Danny R. Rose, Jr., MD
The myriad of challenges that caregivers of stroke survivors face is an under-recognized consequence of stroke that has significant implications on quality of life for both the caregiver and patient. A 2014 American Heart Association scientific statement reviewed the available scientific literature regarding caregiver interventions and recommended individualized programs that combine skill-building with psycho-educational strategies. The variation in studies cited in that report reflect the current lack of evidence with respect to the most effective and feasible approach to implement such an intervention. Bakas et al. sought to investigate the efficacy of the revised Telephone Assessment and Skill-Building Kit (TASK II, a multifaceted caregiver intervention program) by conducting a randomized controlled clinical trial comparing TASK II to a more traditional program, Support and Referral (ISR) strategy, to determine if a more comprehensive intervention improved caregivers’ mood and quality of life.
A total of 254 stroke caregivers were randomized to either the TASK II group (n=123) or to the ISR comparison group (n=131). Caregivers were deemed appropriate for inclusion if they were the primary caregiver, 21 years of age or older, anticipated providing care for at least one year and were able to participate in the telephone calls and interviews. Caregivers and stroke survivors were excluded if they had severe cognitive issues, severe mental illness or had been hospitalized for alcohol or drug abuse. Demographics between the two groups were similar. Caregivers were primarily women (78.0%, TASK II; 78.6% ISR), about half spouses (48.4%, TASK II; 46.6%, ISR), predominantly White (70.7%, TASK II; 72.1%, ISR), and ranged in age from 22 to 87 years.
Both groups received an information pamphlet from the American Heart Association. Caregivers randomized to the TASK II intervention group also received a resource guide including a checklist addressing caregiver needs regarding finding information, providing physical and instrumental care as well as managing the survivor’s emotions and behaviors. The resource guide also included skill building information for screening for depressive symptoms, maintaining realistic expectations, communicating with healthcare providers as well as stress management for the caregiver and stroke survivor. Both groups received 8 weekly calls from a nurse with a booster call at 12 weeks. Calls to the caregivers in the TASK II group focused on identifying and prioritizing their needs and concerns and using the resources in the resource guide with skill-building strategies. Calls to caregivers in the ISR group focused on providing support through active listening strategies. Baseline data were collected within 8 weeks after the stroke survivor was discharged, and follow-up data were collected at 8 weeks (post-intervention), 12 weeks and at 24 and 52 weeks. Caregiver outcomes were assessed using validated questionnaires on depressive symptoms (Patient Health Questionnaire Depressive Symptom Scale, PHQ-9), changes in social functioning, subjective well-being, and physical health (Bakas Caregiving Outcomes Scale, BCOS), and Unhealthy Days, measured by summing two items asking caregivers to estimate the number of days in the past 30 days that their own physical and/or mental health had been poor.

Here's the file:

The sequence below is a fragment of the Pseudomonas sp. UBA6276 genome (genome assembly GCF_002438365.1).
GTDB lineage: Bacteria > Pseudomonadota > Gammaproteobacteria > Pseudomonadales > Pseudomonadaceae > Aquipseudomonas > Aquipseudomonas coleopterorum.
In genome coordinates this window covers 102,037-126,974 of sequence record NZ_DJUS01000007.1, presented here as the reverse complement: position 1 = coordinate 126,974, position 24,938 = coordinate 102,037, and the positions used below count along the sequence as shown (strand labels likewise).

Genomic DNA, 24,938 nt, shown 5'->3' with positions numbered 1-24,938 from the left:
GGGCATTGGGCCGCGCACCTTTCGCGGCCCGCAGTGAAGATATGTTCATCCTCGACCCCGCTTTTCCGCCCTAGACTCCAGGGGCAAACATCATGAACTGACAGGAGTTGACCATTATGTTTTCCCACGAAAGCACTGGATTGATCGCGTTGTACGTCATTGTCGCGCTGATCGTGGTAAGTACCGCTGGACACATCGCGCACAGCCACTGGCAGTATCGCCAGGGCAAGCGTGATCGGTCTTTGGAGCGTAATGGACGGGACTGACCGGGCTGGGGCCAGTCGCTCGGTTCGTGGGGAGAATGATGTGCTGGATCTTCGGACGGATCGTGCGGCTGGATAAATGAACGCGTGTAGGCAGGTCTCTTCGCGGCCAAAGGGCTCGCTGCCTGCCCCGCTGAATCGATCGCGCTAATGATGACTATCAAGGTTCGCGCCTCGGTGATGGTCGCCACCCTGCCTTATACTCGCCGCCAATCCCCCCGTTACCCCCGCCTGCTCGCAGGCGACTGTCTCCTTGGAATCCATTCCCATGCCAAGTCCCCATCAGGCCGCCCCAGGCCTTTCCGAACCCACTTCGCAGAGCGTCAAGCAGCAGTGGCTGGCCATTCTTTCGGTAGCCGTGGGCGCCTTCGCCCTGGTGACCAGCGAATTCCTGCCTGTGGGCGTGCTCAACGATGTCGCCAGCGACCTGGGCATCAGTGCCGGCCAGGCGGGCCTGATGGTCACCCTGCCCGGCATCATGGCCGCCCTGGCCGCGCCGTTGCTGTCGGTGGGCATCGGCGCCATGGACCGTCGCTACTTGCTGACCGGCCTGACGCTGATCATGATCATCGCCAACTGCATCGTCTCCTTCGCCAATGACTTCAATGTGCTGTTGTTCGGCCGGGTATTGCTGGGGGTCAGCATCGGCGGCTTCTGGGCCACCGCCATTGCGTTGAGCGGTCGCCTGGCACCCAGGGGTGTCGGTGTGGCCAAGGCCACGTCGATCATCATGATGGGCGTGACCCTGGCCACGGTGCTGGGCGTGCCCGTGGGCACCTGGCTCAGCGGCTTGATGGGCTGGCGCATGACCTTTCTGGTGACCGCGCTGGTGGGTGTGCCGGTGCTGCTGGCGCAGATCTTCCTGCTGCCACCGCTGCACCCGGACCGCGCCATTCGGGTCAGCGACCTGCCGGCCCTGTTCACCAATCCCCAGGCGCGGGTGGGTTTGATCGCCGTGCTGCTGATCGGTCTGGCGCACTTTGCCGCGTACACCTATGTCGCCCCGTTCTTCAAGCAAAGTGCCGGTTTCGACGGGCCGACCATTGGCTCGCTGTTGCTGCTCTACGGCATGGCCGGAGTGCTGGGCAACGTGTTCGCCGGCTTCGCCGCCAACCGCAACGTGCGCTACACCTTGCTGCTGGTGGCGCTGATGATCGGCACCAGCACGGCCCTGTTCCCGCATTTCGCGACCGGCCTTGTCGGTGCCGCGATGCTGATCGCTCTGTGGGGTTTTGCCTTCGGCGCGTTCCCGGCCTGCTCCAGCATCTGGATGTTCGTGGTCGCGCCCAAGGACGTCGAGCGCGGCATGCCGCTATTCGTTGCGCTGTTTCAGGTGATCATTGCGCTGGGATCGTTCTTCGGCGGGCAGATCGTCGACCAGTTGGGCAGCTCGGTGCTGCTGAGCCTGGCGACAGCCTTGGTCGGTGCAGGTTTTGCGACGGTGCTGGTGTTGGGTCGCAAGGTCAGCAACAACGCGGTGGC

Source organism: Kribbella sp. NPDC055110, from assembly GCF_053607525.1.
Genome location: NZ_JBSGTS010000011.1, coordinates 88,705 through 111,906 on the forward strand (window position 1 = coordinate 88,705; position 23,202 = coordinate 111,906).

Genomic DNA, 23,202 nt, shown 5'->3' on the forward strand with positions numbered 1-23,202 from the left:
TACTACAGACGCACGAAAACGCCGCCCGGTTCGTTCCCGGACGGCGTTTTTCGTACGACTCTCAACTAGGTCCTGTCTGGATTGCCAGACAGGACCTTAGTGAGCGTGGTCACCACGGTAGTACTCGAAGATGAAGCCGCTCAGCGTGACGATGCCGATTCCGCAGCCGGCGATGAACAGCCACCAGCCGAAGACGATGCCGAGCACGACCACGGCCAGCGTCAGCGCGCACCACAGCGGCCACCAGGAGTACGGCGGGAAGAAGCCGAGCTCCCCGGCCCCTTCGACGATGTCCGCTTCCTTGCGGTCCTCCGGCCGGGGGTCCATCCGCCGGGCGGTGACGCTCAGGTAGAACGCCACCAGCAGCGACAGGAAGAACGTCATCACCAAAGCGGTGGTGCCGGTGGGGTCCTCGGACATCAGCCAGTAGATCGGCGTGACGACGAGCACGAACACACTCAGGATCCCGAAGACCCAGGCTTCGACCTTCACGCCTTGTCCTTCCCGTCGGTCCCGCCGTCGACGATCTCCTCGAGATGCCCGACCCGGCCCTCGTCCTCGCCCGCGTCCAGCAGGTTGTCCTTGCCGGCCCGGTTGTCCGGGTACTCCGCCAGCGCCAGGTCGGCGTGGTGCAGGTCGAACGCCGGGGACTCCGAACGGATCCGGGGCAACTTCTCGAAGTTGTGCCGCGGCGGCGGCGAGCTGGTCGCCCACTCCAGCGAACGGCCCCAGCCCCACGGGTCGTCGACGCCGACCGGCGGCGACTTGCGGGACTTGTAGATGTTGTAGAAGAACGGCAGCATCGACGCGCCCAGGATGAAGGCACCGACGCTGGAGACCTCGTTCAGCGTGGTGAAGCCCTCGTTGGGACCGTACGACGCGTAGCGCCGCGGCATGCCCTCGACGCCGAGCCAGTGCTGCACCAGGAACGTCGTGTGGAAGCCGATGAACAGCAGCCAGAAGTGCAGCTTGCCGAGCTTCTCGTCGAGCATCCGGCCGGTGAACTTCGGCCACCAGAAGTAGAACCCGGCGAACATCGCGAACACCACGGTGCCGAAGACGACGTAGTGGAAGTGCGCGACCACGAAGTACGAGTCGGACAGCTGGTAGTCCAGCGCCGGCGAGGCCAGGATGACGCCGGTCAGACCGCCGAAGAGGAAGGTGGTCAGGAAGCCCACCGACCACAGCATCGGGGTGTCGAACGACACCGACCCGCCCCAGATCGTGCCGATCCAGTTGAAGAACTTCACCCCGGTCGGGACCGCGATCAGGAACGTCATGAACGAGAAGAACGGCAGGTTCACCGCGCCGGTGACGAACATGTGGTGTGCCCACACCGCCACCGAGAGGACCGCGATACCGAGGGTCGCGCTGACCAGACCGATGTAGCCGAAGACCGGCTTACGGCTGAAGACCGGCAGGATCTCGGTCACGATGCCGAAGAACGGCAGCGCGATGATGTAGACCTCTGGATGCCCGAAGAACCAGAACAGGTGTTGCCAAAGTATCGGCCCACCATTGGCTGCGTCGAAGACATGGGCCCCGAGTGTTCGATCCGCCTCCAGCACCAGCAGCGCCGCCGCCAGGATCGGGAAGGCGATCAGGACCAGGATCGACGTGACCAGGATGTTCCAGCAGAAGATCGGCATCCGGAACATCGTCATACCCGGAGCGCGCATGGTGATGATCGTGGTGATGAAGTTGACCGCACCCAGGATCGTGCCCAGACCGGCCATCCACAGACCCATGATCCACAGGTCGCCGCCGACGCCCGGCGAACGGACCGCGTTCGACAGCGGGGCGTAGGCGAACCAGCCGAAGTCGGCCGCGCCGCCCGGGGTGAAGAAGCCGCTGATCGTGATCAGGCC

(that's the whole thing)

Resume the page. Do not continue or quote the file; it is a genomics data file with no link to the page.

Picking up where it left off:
At baseline, approximately half of the caregivers in each group reported mild to severe depressive symptoms (defined as PHQ-9 ≥ 5). For that subgroup, caregivers in the TASK II group reported a greater reduction in depressive symptoms from baseline to 8 weeks compared to the ISR group (mean difference -2.6, p= 0.013) The effect was also found when comparing baseline to 24 weeks (mean difference -1.9, p=0.041) and baseline to 52 weeks (mean difference -3.0, p=0.041). This subgroup also had a significant improvement in life changes compared to ISR participants from baseline to 12 weeks. This difference was not present for the cohort as a whole for either endpoint. Caregivers in the TASK II group also had a greater reduction in unhealthy days from baseline to 8 weeks compared to the ISR group (mean difference -2.9, p=0.025).
This study represents an important step in the continued effort to design and revise evidence-based programs to provide targeted caretaker support. Based on this study, it appears that caretakers with baseline depressive symptoms are a particularly vulnerable subset that tend to benefit from caregiver interventions in general and do better with interventions targeted at identifying needs and building problem solving skills. It is also worth noting that this represents the first telephone-based intervention showing durable results up to one year for any group of caretakers, and is much more feasible compared to interventions focusing on in-person counseling. Further research on a larger scale resulting from the incorporation of this and similar caregiver well-being intervention strategies into existing stroke systems of care will likely continue to improve our understanding of the most efficient and effective way to provide targeted interventions to improve caretaker well-being